This YouTube video gives a great explanation as to why English is considered to be a Germanic language, even though to most people it has more in common with French.
Well, that is week one of my two-week intensive German studies over, and it has been one of the busiest weeks of my life.
I am staying in the beautiful home of the teacher (actually, she is the school owner) and her husband, and each day comprises one-on-one lessons from 9am to around 4pm. Meals are taken with the family, and free time is also spent predominantly with them.
Being private tuition as opposed to class based lessons, the programme is tailored to my particular needs, and in my case it is a combination of grammar, phonetics and comprehension. Of course, I am finding the German grammar the hardest element to get to grips with, but also the fact that the entire day is pretty much solid German means I am feeling mentally exhausted quite often and on occasions emotionally drained too. The latter was a surprise to me – on Wednesday evening I just felt like jelly and incredibly homesick to the point where I thought to myself “why the hell am I doing this?”. I think this was the result of exhaustion from the intensive studies and the fact that it started to hit me that all my efforts to date really have only lightly scratched the surface of the vast sphere of the German language. My teacher came to the rescue and after half an hour or so I was back on track and ready to face yet another German social gathering, but I have to admit there are still occasions when I really feel I need to be alone but cannot without appearing rude. Continue reading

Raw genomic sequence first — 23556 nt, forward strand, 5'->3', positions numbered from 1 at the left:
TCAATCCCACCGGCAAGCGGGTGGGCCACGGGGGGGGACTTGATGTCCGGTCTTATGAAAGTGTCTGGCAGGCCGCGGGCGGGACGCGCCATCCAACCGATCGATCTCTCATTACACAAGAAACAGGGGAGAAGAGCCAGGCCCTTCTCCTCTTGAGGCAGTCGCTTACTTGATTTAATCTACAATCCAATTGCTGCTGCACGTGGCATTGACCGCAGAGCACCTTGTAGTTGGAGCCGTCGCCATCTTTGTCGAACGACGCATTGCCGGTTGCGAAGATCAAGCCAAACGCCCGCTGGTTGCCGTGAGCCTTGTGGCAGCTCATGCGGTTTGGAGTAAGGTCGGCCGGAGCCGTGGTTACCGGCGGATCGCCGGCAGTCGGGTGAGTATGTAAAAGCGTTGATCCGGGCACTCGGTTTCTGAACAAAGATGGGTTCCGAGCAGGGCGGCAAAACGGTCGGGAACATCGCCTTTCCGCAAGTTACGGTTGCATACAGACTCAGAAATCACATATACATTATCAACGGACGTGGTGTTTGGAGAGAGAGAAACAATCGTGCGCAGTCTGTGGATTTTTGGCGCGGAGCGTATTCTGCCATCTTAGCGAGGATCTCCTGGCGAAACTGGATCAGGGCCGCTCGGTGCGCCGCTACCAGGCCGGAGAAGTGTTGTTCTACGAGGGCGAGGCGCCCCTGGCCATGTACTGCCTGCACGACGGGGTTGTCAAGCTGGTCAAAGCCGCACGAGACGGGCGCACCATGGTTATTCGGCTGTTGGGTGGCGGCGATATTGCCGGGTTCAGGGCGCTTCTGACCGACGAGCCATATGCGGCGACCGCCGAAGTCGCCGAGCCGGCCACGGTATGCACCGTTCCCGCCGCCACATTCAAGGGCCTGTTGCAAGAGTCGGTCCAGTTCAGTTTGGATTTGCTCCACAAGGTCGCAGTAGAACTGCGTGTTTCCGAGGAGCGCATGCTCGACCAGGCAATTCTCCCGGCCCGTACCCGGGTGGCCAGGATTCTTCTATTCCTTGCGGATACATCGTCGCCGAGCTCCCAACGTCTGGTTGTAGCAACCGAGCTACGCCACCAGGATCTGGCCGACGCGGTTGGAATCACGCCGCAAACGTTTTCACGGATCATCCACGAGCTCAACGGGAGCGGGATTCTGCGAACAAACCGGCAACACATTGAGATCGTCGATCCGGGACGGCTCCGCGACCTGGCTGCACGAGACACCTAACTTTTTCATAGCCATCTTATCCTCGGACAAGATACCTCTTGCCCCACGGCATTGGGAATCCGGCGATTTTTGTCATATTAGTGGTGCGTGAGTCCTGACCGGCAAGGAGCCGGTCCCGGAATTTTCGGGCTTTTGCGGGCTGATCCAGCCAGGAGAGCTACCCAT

I previously published a number of posts on everyone’s favourite subject – German language learning. It was my intention to embark on a combination of systematic and diligent self-study coupled with using various apps and other types of software to support my efforts. Here is an update on my progress… Continue reading
My German learning progress has been rather sketchy over the last few months. Of course, I could blame it on work, travel, family commitments and the like but when I sit back and analyse it, that is utter rubbish as I still manage to find time to sit gawking at the telly. I suspect that is the case for many of us and sadly it is very easy to fall into the habit of staring aimlessly at some daft action movie than to challenge our intellects by studying a language.
In my defense however, my work has kept me overseas for extended periods of time, and therefore I neither need or even hear German that often, so the incentive to learn it has not really been there. Well, that is my argument and I’m sticking to it. However, my impending permanent move back to Germany has started to give me a bit of a kick up the rear end and I realise that I really do need to brush up on what I have learned already and start picking up new stuff.
So, in my panic, I came across another free learning resource which looks quite promising. It is a website called “Ich will Deutsch lernen” (i.e. “I want to learn German”) and is sponsored by the Bundesministerium für Bildung und Forschung (Federal Ministry of Education and Research). It takes your from total beginner to level B1, and includes lots of real video footage so you will hear native speakers conversing. It also includes a 45 episode “websoap” called “Schnitzel und Dolmades”. As with most of these sites, you need to register to access the full content, but given it is free that is no hardship. If you feel uncomfortable with registering, it is easy enough to create another free email account and use that along with a false name, etc.